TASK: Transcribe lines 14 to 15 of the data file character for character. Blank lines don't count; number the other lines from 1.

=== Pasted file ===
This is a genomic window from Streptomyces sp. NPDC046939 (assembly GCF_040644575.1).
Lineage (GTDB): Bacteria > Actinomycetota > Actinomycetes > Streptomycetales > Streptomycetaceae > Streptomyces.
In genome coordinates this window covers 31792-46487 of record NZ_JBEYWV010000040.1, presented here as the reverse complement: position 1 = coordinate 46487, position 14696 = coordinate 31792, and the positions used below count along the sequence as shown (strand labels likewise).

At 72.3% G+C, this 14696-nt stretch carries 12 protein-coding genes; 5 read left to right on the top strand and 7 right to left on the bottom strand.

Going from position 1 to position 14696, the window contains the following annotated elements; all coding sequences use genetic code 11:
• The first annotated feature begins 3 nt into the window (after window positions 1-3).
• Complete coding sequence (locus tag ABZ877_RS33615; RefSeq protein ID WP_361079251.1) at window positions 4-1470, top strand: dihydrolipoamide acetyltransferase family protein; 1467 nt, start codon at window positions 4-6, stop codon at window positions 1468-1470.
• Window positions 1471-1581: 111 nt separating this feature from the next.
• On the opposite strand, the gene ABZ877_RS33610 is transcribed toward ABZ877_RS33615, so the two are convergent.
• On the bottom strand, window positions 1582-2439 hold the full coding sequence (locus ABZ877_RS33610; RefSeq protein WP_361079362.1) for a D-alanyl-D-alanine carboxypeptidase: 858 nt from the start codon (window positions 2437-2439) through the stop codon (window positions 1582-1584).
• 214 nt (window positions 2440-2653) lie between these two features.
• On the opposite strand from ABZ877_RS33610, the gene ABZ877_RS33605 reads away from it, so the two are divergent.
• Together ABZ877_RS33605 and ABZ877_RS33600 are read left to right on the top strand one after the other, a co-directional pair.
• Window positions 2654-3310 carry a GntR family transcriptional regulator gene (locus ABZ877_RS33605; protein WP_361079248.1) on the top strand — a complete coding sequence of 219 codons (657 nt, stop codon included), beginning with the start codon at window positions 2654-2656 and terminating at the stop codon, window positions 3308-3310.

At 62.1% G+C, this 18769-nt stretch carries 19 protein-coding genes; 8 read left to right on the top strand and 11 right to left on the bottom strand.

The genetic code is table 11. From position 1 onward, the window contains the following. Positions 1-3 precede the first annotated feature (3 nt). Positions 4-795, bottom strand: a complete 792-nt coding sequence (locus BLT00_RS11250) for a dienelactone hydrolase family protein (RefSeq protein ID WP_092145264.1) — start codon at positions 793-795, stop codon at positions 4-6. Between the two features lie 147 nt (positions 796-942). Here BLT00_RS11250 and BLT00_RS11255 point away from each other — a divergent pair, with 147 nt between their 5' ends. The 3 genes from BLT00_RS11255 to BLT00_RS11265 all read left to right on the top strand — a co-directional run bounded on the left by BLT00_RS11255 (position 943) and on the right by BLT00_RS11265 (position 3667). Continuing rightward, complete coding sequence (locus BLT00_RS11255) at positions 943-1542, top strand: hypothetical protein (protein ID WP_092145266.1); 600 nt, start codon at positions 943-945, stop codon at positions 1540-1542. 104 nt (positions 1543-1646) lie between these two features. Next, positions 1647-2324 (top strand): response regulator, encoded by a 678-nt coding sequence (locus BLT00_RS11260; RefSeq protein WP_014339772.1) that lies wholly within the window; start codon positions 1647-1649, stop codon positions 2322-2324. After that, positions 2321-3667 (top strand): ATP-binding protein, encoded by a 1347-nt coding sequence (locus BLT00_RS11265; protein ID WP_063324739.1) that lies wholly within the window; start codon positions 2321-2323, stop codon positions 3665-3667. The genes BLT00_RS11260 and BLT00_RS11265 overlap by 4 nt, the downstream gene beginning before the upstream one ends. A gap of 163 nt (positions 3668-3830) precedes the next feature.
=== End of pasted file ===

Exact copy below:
• Window positions 2654-3310 carry a GntR family transcriptional regulator gene (locus ABZ877_RS33605; protein WP_361079248.1) on the top strand — a complete coding sequence of 219 codons (657 nt, stop codon included), beginning with the start codon at window positions 2654-2656 and terminating at the stop codon, window positions 3308-3310.

At 62.1% G+C, this 18769-nt stretch carries 19 protein-coding genes; 8 read left to right on the top strand and 11 right to left on the bottom strand.